First they took over communication. I don’t believe what I hear anymore. I only trust what I see out there in the streets. Then, when they took over the energy grid and fuel supply, things started to move quickly. Transportation became increasingly restricted. It made no sense for us to use cars anymore, since their control systems wouldn’t let us go anywhere inside the city anyway. And the militias control the countryside, so with a bit of skin pigmentation, there’s no telling whether you’ll end up as labor or food. I wonder what those flying cars look like from the inside. The only things that fly around here are the autonomous police drones. Forget about using public transportation. Unless you want to get tased. Or shot. Their facial recognition software is not good at distinguishing dark faces, so they may well confuse you with a known threat. Now, I can hardly believe that we were once allowed to move freely about the city, not to mention not being watched by persistent, omnipresent security systems. Sometimes I use the sewers when I need to go to somewhere far. They haven’t rigged them up with cameras yet, I think. I guess the smell is deterrence enough for most people. It’s hard to wash off that journey.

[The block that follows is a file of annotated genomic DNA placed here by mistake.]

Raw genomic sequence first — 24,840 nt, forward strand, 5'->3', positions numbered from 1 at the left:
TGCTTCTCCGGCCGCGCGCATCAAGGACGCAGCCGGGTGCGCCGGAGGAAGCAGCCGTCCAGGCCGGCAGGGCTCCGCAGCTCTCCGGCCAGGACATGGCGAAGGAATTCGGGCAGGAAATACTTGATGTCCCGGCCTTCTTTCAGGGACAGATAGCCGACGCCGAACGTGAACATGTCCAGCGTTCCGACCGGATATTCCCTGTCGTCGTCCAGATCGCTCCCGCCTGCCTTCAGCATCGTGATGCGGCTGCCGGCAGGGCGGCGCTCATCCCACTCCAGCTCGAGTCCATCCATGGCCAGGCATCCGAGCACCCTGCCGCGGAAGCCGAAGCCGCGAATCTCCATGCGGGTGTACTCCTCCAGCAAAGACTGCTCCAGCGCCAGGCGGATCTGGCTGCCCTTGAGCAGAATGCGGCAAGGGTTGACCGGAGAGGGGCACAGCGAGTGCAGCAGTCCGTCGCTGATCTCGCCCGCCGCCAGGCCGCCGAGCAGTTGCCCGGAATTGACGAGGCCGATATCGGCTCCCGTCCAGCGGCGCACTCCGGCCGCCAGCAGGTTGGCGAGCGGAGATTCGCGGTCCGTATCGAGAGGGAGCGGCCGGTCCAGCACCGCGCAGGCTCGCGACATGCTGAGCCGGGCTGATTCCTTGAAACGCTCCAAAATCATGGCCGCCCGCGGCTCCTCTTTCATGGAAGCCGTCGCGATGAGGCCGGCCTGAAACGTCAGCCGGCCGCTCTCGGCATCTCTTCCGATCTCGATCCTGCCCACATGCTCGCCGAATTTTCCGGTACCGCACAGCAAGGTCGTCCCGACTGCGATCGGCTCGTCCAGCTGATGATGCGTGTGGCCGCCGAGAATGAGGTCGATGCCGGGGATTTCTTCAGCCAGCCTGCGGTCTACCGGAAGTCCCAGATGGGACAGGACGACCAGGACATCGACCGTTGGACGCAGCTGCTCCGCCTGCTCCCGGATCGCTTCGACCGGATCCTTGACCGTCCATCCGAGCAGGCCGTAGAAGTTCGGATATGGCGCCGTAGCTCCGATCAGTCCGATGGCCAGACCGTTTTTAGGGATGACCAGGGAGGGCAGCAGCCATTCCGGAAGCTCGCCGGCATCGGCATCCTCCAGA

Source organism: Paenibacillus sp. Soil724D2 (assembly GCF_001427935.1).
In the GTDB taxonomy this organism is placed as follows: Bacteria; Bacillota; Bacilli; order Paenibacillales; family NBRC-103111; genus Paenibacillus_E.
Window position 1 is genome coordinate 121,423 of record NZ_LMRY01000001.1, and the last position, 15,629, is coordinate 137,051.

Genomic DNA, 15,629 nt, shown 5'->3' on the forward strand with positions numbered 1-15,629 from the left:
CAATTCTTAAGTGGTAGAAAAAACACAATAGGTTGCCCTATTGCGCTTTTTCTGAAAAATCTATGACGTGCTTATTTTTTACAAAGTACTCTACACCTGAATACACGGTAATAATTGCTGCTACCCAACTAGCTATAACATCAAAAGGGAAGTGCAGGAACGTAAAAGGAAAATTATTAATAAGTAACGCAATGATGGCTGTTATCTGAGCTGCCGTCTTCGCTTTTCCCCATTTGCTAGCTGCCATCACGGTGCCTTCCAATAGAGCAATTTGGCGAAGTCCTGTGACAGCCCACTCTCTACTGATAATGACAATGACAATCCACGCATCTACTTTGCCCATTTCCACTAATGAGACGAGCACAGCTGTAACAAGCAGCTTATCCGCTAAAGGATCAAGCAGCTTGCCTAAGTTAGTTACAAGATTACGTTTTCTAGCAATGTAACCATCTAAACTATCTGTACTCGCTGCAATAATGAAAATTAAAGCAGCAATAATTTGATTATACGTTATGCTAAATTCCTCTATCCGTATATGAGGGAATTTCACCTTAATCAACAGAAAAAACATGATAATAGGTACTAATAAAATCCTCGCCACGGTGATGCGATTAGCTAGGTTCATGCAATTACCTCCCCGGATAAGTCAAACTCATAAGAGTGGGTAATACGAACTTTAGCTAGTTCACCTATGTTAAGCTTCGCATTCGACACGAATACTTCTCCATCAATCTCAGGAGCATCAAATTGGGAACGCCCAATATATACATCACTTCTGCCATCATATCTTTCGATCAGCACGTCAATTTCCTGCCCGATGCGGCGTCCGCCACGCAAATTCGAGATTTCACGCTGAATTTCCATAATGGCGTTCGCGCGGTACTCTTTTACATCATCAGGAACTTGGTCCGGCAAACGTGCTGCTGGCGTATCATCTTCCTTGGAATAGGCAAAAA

The “adjacent possible” is the most salient, most shared and perhaps most important of a cacophony of colorful metaphors about biology, information, and networks offered us by Stuart Kauffman in his seminal “At Home in the Universe”. Kauffman is an American theoretical biologist whose work on the mathematics of boolean networks and the biology of genomic regulatory networks in practice has defined our understanding of both the possible origins of life and of the contemporary dynamics of complex adaptive systems, such as the biosphere and the econosphere at scale. So what is the adjacent possible?
After spending so much time researching CRISPR, I thought I’d save everyone else the time, write a summary of why I think it’s a big deal, and then curate some of the best content on the subject I found.
“A New Sincerity” via @Medium https://medium.com/i-m-h-o/a-new-sincerity-1de355cf573b?source=ifttt————–1
A specter is haunting Eastern Europe: the specter of what in the West is called “dissent” This secter has not appeared out of thin air. It is a natural and inevitable consequence of the present historical phase of the system it is haunting. It was born at a time when this system, for a thousand reasons, can no longer base itself on the unadulterated, brutal, and arbitrary application of power, eliminating all expressions of nonconformity. What is more, the system has become so ossified politically that there is practically no way for such nonconformity to be implemented within its official structures.